Regarding the competition, the Uber spokeswoman said: "Uber was first to market by years, back in 2010 when nobody believed any of this was possible. We now have competitive clones on each of the five continents where we operate, and that competitive spirit is good for consumers and for the marketplace."
Lisa Gansky, an investor in smaller ride-sharing startup Sidecar, said that new features can gain popularity so quickly that it makes sense for Uber and Lyft to match one another in case something becomes a big hit. Last week, Sidecar also said it has been testing a carpool feature for several months.
Given all the money Uber has raised, it could afford to buy Lyft and end the rivalry. The smaller startup was valued at $700 million in a round of funding in April, and Uber just banked $1.2 billion from investors in June. But Mr. Kalanick has been dismissive of other startups, instead pursuing a strategy of building the most popular features in the marketplace.
The most successful clone in ride-sharing is UberX, which Uber launched in 2012 to pair amateur drivers with passengers. Up until then, Uber was a high-end car service offering Lincoln Town Cars and white-glove treatment. But just months after Lyft launched and began to popularize the concept of ride-sharing, Uber introduced its own service, becoming in the process a more affordable transportation network for a wider variety of customers.
For its part, Lyft has borrowed heavily from Uber. Uber originated a real-time map showing nearby drivers, and the design of Lyft's app is similar. In addition, Lyft's "prime time" prices for peak-demand times are a variation of Uber's surge pricing.
The startups also compete in lockstep on pricing. Both companies have squeezed their profit margins to reduce prices and add more customers. Lyft earlier this year went so far as to forgo its 20% commission on rides.
On Monday, Lyft said it is reintroducing commissions but will base them on how many hours its drivers work per week. A driver who logs 50 hours or more won't have to share any fees with Lyft, for instance. At the other end, one who drives fewer than 15 hours will share the full 20%.
The company also said it will begin keeping 20% of "prime time" pricing, a policy change that could rattle Lyft drivers who are used to keeping all of those extra fees for themselves.
Mohan Lama, a former yellow cab driver in San Francisco who now drives for Uber, believes more drivers will stop using Lyft when the company begins taking commissions again. "The day Lyft will start commissions, their drivers will stop working," he said. "Lyft is in a trap."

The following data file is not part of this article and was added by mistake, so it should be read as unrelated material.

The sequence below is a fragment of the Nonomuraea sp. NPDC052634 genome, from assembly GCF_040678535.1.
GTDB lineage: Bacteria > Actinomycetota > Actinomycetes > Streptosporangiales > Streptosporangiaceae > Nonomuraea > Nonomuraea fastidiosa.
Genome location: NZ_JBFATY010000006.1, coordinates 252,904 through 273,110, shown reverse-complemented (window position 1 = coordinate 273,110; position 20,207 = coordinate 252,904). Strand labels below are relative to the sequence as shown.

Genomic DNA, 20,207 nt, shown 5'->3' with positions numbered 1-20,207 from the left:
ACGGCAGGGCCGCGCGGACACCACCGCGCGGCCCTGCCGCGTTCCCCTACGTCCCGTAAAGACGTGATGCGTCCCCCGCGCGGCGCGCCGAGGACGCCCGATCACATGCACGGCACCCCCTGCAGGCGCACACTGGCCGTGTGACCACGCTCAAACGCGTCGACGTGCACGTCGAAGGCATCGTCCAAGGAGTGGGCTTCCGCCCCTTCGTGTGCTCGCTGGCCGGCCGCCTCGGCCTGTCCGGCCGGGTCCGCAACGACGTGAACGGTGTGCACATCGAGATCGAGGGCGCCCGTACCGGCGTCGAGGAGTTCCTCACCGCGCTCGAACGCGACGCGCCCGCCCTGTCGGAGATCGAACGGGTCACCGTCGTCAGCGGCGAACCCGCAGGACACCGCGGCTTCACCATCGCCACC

Courting drivers has also meant offering them an array of benefits, from insurance to new-car financing. This past March, Lyft and Uber each announced in the same week they would add insurance between rides, rather than just covering the time a passenger is in the car. Those moves helped placate regulators, who have raised questions about the culpability of ridesharing startups when accidents occur as drivers are on their way to pick up passengers.
At times, the fight between Uber and Lyft has gotten nasty. In March 2013, Mr. Kalanick challenged Mr. Zimmer on Twitter about Lyft's offer of an insurance policy. The back-and-forth ended with Mr. Zimmer asking Mr. Kalanick to stop by his office. The Uber CEO responded by tweeting, "you've got a lot of catching up to do... #clone."
The ease with which Uber and Lyft can imitate each other's features highlights the ride-sharing industry's low barriers to entry, said Thilo Koslowski, an analyst for Gartner Inc.Because Uber and Lyft don't own cars or employ chauffeurs, they are essentially matchmakers between drivers and passengers, he said.
But investors who have poured a total of nearly $2 billion into the two companies are betting the apps will have staying power. Millions of people are now used to riding with Uber, and the app is still one of the most popular programs in Apple's App Store.
"Organizing demand is remarkably hard and extremely powerful," said Bill Gurley, a partner at Benchmark and a member of Uber's board. "Being installed on someone's iPhone on the home page is a pretty sticky place to be."